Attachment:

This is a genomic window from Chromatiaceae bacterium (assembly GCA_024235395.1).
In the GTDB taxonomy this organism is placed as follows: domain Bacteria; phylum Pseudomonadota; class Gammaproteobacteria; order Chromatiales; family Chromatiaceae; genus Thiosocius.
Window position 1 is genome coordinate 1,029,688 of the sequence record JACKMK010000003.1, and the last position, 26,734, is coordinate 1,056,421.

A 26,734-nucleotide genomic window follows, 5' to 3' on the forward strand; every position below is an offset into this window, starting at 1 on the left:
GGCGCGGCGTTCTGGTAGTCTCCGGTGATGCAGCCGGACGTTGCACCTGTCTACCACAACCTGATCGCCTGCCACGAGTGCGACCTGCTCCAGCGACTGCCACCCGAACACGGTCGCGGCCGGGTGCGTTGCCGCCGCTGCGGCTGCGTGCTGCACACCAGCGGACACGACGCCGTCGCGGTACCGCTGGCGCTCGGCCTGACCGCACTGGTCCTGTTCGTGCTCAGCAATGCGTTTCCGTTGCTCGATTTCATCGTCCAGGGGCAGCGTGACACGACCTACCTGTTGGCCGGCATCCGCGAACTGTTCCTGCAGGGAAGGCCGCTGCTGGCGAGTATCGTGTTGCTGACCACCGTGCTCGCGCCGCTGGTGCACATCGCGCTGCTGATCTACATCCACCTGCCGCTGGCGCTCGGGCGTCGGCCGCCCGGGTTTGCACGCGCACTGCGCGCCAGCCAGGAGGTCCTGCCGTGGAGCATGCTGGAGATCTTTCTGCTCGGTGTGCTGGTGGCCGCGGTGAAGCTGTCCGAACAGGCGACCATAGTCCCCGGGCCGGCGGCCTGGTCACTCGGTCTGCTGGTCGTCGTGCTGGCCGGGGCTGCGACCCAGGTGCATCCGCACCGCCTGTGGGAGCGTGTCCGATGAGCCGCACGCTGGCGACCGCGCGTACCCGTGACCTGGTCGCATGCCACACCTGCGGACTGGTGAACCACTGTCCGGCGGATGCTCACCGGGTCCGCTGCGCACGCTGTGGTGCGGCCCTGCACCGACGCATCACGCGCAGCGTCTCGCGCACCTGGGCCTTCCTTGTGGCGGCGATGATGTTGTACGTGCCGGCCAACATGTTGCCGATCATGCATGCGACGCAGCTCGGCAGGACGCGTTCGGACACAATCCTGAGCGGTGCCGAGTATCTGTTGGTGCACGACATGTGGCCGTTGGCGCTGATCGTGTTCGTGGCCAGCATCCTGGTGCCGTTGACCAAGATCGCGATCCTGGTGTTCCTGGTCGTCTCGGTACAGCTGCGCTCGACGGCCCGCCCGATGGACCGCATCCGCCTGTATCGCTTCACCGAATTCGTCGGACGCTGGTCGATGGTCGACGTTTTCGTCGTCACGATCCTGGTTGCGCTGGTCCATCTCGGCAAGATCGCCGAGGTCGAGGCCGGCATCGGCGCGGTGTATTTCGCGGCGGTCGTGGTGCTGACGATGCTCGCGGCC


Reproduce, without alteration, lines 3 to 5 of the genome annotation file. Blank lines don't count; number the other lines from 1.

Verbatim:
Window position 1 is genome coordinate 1,029,688 of the sequence record JACKMK010000003.1, and the last position, 26,734, is coordinate 1,056,421.

A 26,734-nucleotide genomic window follows, 5' to 3' on the forward strand; every position below is an offset into this window, starting at 1 on the left:
GGCGCGGCGTTCTGGTAGTCTCCGGTGATGCAGCCGGACGTTGCACCTGTCTACCACAACCTGATCGCCTGCCACGAGTGCGACCTGCTCCAGCGACTGCCACCCGAACACGGTCGCGGCCGGGTGCGTTGCCGCCGCTGCGGCTGCGTGCTGCACACCAGCGGACACGACGCCGTCGCGGTACCGCTGGCGCTCGGCCTGACCGCACTGGTCCTGTTCGTGCTCAGCAATGCGTTTCCGTTGCTCGATTTCATCGTCCAGGGGCAGCGTGACACGACCTACCTGTTGGCCGGCATCCGCGAACTGTTCCTGCAGGGAAGGCCGCTGCTGGCGAGTATCGTGTTGCTGACCACCGTGCTCGCGCCGCTGGTGCACATCGCGCTGCTGATCTACATCCACCTGCCGCTGGCGCTCGGGCGTCGGCCGCCCGGGTTTGCACGCGCACTGCGCGCCAGCCAGGAGGTCCTGCCGTGGAGCATGCTGGAGATCTTTCTGCTCGGTGTGCTGGTGGCCGCGGTGAAGCTGTCCGAACAGGCGACCATAGTCCCCGGGCCGGCGGCCTGGTCACTCGGTCTGCTGGTCGTCGTGCTGGCCGGGGCTGCGACCCAGGTGCATCCGCACCGCCTGTGGGAGCGTGTCCGATGAGCCGCACGCTGGCGACCGCGCGTACCCGTGACCTGGTCGCATGCCACACCTGCGGACTGGTGAACCACTGTCCGGCGGATGCTCACCGGGTCCGCTGCGCACGCTGTGGTGCGGCCCTGCACCGACGCATCACGCGCAGCGTCTCGCGCACCTGGGCCTTCCTTGTGGCGGCGATGATGTTGTACGTGCCGGCCAACATGTTGCCGATCATGCATGCGACGCAGCTCGGCAGGACGCGTTCGGACACAATCCTGAGCGGTGCCGAGTATCTGTTGGTGCACGACATGTGGCCGTTGGCGCTGATCGTGTTCGTGGCCAGCATCCTGGTGCCGTTGACCAAGATCGCGATCCTGGTGTTCCTGGTCGTCTCGGTACAGCTGCGCTCGACGGCCCGCCCGATGGACCGCATCCGCCTGTATCGCTTCACCGAATTCGTCGGACGCTGGTCGATGGTCGACGTTTTCGTCGTCACGATCCTGGTTGCGCTGGTCCATCTCGGCAAGATCGCCGAGGTCGAGGCCGGCATCGGCGCGGTGTATTTCGCGGCGGTCGTGGTGCTGACGATGCTCGCGGCC